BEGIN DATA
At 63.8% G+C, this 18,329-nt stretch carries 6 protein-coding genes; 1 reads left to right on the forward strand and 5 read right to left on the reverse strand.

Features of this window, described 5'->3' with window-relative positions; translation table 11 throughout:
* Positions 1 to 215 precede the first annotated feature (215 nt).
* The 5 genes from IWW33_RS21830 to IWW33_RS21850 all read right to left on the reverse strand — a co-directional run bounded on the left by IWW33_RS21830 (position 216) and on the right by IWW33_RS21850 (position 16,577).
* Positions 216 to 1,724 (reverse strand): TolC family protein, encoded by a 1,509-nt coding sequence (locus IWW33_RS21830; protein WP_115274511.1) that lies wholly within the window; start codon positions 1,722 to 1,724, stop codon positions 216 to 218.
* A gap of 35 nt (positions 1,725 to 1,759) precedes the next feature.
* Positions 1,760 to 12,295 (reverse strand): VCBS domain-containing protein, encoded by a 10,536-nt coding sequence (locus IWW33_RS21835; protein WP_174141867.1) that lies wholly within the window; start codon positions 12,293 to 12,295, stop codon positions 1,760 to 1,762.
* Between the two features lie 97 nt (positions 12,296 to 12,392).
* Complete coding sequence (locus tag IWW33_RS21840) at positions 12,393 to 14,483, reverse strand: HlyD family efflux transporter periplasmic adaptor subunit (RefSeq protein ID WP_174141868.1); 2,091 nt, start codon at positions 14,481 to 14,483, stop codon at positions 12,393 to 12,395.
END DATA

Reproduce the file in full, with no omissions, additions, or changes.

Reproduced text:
At 63.8% G+C, this 18,329-nt stretch carries 6 protein-coding genes; 1 reads left to right on the forward strand and 5 read right to left on the reverse strand.

Features of this window, described 5'->3' with window-relative positions; translation table 11 throughout:
* Positions 1 to 215 precede the first annotated feature (215 nt).
* The 5 genes from IWW33_RS21830 to IWW33_RS21850 all read right to left on the reverse strand — a co-directional run bounded on the left by IWW33_RS21830 (position 216) and on the right by IWW33_RS21850 (position 16,577).
* Positions 216 to 1,724 (reverse strand): TolC family protein, encoded by a 1,509-nt coding sequence (locus IWW33_RS21830; protein WP_115274511.1) that lies wholly within the window; start codon positions 1,722 to 1,724, stop codon positions 216 to 218.
* A gap of 35 nt (positions 1,725 to 1,759) precedes the next feature.
* Positions 1,760 to 12,295 (reverse strand): VCBS domain-containing protein, encoded by a 10,536-nt coding sequence (locus IWW33_RS21835; protein WP_174141867.1) that lies wholly within the window; start codon positions 12,293 to 12,295, stop codon positions 1,760 to 1,762.
* Between the two features lie 97 nt (positions 12,296 to 12,392).
* Complete coding sequence (locus tag IWW33_RS21840) at positions 12,393 to 14,483, reverse strand: HlyD family efflux transporter periplasmic adaptor subunit (RefSeq protein ID WP_174141868.1); 2,091 nt, start codon at positions 14,481 to 14,483, stop codon at positions 12,393 to 12,395.